Tuesday, June 17, 2008

Policy Submitted Under Attorney's Affirmation Held to Support Dismissal of DJ Complaint

Sirius Amer. Ins. Co. v. Bethel General Contracting, Inc.
(Sup. Ct., New York Co., decided 6/11/2008)

This is a DJ action relating to an underlying construction worksite accident/personal injury action. Sirius brought this DJ action against its named insured, Bethel General Contracting, which impleaded Tudor Insurance Company. Tudor insured one of Bethel's subcontractors, K&S Foundation Works.

Tudor moved to dismiss the complaint pursuant to CPLR 3211 (a)(1) and (7) based on the terms of K&S's policy with Tudor. Bethel was neither a named insured nor a named additional insured on that policy. The court also found that Bethel did not qualify as an additional insured under the Tudor policy's blanket insured section, because K&S had "opted out" by restrictive endorsement of the policy's only definition of an "insured contract" -- “[tlhat part of contract... pertaining to your business... under which you assume the tort liability of another party to pay for ‘bodily injury’ or ‘property damage’ to a third person or organization" -- that could have applied to make Bethel an additional insured.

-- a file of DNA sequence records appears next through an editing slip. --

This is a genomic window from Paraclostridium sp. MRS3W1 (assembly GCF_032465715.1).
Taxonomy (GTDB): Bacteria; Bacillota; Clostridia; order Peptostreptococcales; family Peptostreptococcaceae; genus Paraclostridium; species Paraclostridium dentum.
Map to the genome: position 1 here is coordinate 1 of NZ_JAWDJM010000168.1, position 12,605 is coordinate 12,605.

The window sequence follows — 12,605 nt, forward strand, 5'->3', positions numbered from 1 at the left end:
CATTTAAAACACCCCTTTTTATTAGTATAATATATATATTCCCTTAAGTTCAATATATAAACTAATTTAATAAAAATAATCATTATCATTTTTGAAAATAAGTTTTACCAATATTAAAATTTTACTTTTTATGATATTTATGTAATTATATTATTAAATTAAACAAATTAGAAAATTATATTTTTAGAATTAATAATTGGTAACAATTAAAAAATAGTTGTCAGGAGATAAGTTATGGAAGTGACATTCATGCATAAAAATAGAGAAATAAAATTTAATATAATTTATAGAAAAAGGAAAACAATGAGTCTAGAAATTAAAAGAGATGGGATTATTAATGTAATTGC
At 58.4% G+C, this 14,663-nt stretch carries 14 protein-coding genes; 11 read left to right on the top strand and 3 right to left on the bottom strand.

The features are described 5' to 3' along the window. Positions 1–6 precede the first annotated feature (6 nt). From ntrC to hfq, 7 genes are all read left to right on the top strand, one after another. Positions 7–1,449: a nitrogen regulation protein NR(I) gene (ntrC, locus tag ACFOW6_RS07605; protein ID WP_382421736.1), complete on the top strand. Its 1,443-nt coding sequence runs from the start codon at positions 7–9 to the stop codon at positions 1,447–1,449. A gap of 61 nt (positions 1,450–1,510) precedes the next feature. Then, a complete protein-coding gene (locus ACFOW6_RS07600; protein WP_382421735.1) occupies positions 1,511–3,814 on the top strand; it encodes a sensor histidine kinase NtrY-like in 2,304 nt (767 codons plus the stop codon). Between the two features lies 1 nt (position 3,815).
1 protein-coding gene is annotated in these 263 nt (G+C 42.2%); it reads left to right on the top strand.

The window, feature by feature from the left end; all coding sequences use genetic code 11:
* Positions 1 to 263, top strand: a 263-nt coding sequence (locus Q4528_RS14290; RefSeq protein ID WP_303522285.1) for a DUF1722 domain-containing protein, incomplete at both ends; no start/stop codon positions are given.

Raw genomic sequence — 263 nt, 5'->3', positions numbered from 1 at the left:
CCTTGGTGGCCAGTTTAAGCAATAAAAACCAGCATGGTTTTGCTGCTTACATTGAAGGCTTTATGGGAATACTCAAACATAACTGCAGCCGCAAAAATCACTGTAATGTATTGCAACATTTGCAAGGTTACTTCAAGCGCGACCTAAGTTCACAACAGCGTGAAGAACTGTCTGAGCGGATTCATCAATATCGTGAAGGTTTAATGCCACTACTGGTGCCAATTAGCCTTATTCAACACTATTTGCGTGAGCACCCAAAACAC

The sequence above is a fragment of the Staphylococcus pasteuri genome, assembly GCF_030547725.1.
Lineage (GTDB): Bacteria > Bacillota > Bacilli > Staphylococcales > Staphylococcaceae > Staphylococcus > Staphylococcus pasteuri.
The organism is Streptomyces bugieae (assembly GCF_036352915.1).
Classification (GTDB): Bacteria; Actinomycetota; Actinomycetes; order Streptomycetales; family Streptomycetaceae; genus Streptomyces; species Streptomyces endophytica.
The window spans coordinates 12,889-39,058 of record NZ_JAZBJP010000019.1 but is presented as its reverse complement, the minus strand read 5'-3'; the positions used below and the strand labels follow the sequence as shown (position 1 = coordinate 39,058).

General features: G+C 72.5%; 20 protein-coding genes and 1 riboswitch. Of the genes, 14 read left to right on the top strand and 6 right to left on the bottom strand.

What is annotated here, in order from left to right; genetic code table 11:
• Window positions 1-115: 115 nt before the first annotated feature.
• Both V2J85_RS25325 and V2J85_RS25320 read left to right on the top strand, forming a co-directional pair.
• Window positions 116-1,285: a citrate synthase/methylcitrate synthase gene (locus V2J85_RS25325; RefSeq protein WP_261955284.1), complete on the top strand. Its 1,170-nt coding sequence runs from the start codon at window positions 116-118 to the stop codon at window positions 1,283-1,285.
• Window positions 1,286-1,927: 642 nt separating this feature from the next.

Bethel did not dispute that it was neither a named insured nor a named additional insured on the Tudor policy, but instead opposed Tudor's motion based solely on the argument that the affirmation of Tudor's attorney was insufficient evidence of the terms of that policy.

In rejecting that argument and dismissing the complaint as against Tudor, with prejudice, New York County Supreme Court Justice Shirley Kornreich held:
Finally, contrary to Bethel’s assertion, the affirmation of an attorney without personal knowledge is an appropriate vehicle for submitting documentary evidence to the court (citation omitted). * * * A contract, like the insurance agreement submitted by Tudor, is the very type of document that may support dismissal under CPLR for a [sic] 3211 (a)(l). (Citations omitted). In any event, in reply, Tudor submitted an affidavit from a senior claims adjuster to authenticate the policy.
It is always better dispositive motion practice to sponsor insurance policy materials under an affidavit of a knowledgeable underwriting or claim representative of the insurer, even when submitting policies bearing a "certification" on their cover.

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